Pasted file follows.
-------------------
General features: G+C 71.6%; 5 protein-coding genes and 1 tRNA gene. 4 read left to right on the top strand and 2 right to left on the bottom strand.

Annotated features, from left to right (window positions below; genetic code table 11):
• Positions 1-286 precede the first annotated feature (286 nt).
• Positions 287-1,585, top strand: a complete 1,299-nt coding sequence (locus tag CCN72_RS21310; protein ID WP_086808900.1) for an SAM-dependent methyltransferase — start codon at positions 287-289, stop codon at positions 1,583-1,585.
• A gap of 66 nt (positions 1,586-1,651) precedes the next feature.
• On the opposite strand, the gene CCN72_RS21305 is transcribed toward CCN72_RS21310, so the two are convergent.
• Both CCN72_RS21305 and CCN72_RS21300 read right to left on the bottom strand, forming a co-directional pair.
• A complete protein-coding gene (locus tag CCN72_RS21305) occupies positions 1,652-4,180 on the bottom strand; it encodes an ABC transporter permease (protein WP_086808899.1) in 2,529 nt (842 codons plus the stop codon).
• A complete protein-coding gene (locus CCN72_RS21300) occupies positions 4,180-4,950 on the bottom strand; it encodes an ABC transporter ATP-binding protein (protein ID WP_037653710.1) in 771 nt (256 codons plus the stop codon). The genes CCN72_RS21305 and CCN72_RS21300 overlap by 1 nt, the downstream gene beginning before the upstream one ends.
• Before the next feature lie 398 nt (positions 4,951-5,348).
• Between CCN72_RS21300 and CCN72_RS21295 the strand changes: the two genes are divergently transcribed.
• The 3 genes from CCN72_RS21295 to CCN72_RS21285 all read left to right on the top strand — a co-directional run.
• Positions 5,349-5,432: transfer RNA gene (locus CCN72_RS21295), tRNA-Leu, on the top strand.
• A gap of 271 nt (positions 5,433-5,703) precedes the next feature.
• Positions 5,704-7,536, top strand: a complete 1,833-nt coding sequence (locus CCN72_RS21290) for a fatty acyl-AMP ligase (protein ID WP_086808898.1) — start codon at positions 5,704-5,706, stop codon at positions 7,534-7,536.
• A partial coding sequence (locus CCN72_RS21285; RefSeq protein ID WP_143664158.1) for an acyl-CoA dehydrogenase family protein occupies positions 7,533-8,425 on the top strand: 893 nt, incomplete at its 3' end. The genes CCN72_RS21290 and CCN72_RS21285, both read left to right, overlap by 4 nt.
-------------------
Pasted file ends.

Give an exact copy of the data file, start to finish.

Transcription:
General features: G+C 71.6%; 5 protein-coding genes and 1 tRNA gene. 4 read left to right on the top strand and 2 right to left on the bottom strand.

Annotated features, from left to right (window positions below; genetic code table 11):
• Positions 1-286 precede the first annotated feature (286 nt).
• Positions 287-1,585, top strand: a complete 1,299-nt coding sequence (locus tag CCN72_RS21310; protein ID WP_086808900.1) for an SAM-dependent methyltransferase — start codon at positions 287-289, stop codon at positions 1,583-1,585.
• A gap of 66 nt (positions 1,586-1,651) precedes the next feature.
• On the opposite strand, the gene CCN72_RS21305 is transcribed toward CCN72_RS21310, so the two are convergent.
• Both CCN72_RS21305 and CCN72_RS21300 read right to left on the bottom strand, forming a co-directional pair.
• A complete protein-coding gene (locus tag CCN72_RS21305) occupies positions 1,652-4,180 on the bottom strand; it encodes an ABC transporter permease (protein WP_086808899.1) in 2,529 nt (842 codons plus the stop codon).
• A complete protein-coding gene (locus CCN72_RS21300) occupies positions 4,180-4,950 on the bottom strand; it encodes an ABC transporter ATP-binding protein (protein ID WP_037653710.1) in 771 nt (256 codons plus the stop codon). The genes CCN72_RS21305 and CCN72_RS21300 overlap by 1 nt, the downstream gene beginning before the upstream one ends.
• Before the next feature lie 398 nt (positions 4,951-5,348).
• Between CCN72_RS21300 and CCN72_RS21295 the strand changes: the two genes are divergently transcribed.
• The 3 genes from CCN72_RS21295 to CCN72_RS21285 all read left to right on the top strand — a co-directional run.
• Positions 5,349-5,432: transfer RNA gene (locus CCN72_RS21295), tRNA-Leu, on the top strand.
• A gap of 271 nt (positions 5,433-5,703) precedes the next feature.
• Positions 5,704-7,536, top strand: a complete 1,833-nt coding sequence (locus CCN72_RS21290) for a fatty acyl-AMP ligase (protein ID WP_086808898.1) — start codon at positions 5,704-5,706, stop codon at positions 7,534-7,536.
• A partial coding sequence (locus CCN72_RS21285; RefSeq protein ID WP_143664158.1) for an acyl-CoA dehydrogenase family protein occupies positions 7,533-8,425 on the top strand: 893 nt, incomplete at its 3' end. The genes CCN72_RS21290 and CCN72_RS21285, both read left to right, overlap by 4 nt.